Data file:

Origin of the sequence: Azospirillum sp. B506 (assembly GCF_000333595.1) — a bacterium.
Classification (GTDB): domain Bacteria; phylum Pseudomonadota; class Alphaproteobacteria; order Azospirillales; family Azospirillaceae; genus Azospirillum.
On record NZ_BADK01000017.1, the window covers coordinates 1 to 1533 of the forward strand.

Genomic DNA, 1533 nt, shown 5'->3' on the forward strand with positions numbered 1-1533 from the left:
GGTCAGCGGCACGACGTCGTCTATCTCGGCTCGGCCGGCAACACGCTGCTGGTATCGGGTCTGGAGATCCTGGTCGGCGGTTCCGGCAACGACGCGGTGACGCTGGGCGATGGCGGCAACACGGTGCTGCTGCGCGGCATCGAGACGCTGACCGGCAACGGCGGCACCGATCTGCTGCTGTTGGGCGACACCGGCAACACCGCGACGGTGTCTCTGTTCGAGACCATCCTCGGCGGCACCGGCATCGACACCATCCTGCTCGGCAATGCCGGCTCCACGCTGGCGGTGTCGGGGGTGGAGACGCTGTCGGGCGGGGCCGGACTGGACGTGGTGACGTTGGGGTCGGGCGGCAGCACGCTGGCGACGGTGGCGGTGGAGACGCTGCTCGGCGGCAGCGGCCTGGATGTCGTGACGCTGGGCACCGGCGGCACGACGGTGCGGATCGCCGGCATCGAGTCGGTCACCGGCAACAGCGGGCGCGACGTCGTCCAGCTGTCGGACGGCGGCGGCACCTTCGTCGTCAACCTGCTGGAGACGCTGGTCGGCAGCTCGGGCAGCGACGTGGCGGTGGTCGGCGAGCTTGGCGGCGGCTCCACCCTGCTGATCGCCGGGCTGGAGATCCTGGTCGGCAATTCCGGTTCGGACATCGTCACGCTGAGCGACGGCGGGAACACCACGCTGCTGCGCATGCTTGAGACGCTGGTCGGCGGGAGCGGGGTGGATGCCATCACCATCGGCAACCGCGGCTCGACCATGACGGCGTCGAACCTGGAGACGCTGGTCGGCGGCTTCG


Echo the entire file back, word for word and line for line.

Origin of the sequence: Azospirillum sp. B506 (assembly GCF_000333595.1) — a bacterium.
Classification (GTDB): domain Bacteria; phylum Pseudomonadota; class Alphaproteobacteria; order Azospirillales; family Azospirillaceae; genus Azospirillum.
On record NZ_BADK01000017.1, the window covers coordinates 1 to 1533 of the forward strand.

Genomic DNA, 1533 nt, shown 5'->3' on the forward strand with positions numbered 1-1533 from the left:
GGTCAGCGGCACGACGTCGTCTATCTCGGCTCGGCCGGCAACACGCTGCTGGTATCGGGTCTGGAGATCCTGGTCGGCGGTTCCGGCAACGACGCGGTGACGCTGGGCGATGGCGGCAACACGGTGCTGCTGCGCGGCATCGAGACGCTGACCGGCAACGGCGGCACCGATCTGCTGCTGTTGGGCGACACCGGCAACACCGCGACGGTGTCTCTGTTCGAGACCATCCTCGGCGGCACCGGCATCGACACCATCCTGCTCGGCAATGCCGGCTCCACGCTGGCGGTGTCGGGGGTGGAGACGCTGTCGGGCGGGGCCGGACTGGACGTGGTGACGTTGGGGTCGGGCGGCAGCACGCTGGCGACGGTGGCGGTGGAGACGCTGCTCGGCGGCAGCGGCCTGGATGTCGTGACGCTGGGCACCGGCGGCACGACGGTGCGGATCGCCGGCATCGAGTCGGTCACCGGCAACAGCGGGCGCGACGTCGTCCAGCTGTCGGACGGCGGCGGCACCTTCGTCGTCAACCTGCTGGAGACGCTGGTCGGCAGCTCGGGCAGCGACGTGGCGGTGGTCGGCGAGCTTGGCGGCGGCTCCACCCTGCTGATCGCCGGGCTGGAGATCCTGGTCGGCAATTCCGGTTCGGACATCGTCACGCTGAGCGACGGCGGGAACACCACGCTGCTGCGCATGCTTGAGACGCTGGTCGGCGGGAGCGGGGTGGATGCCATCACCATCGGCAACCGCGGCTCGACCATGACGGCGTCGAACCTGGAGACGCTGGTCGGCGGCTTCG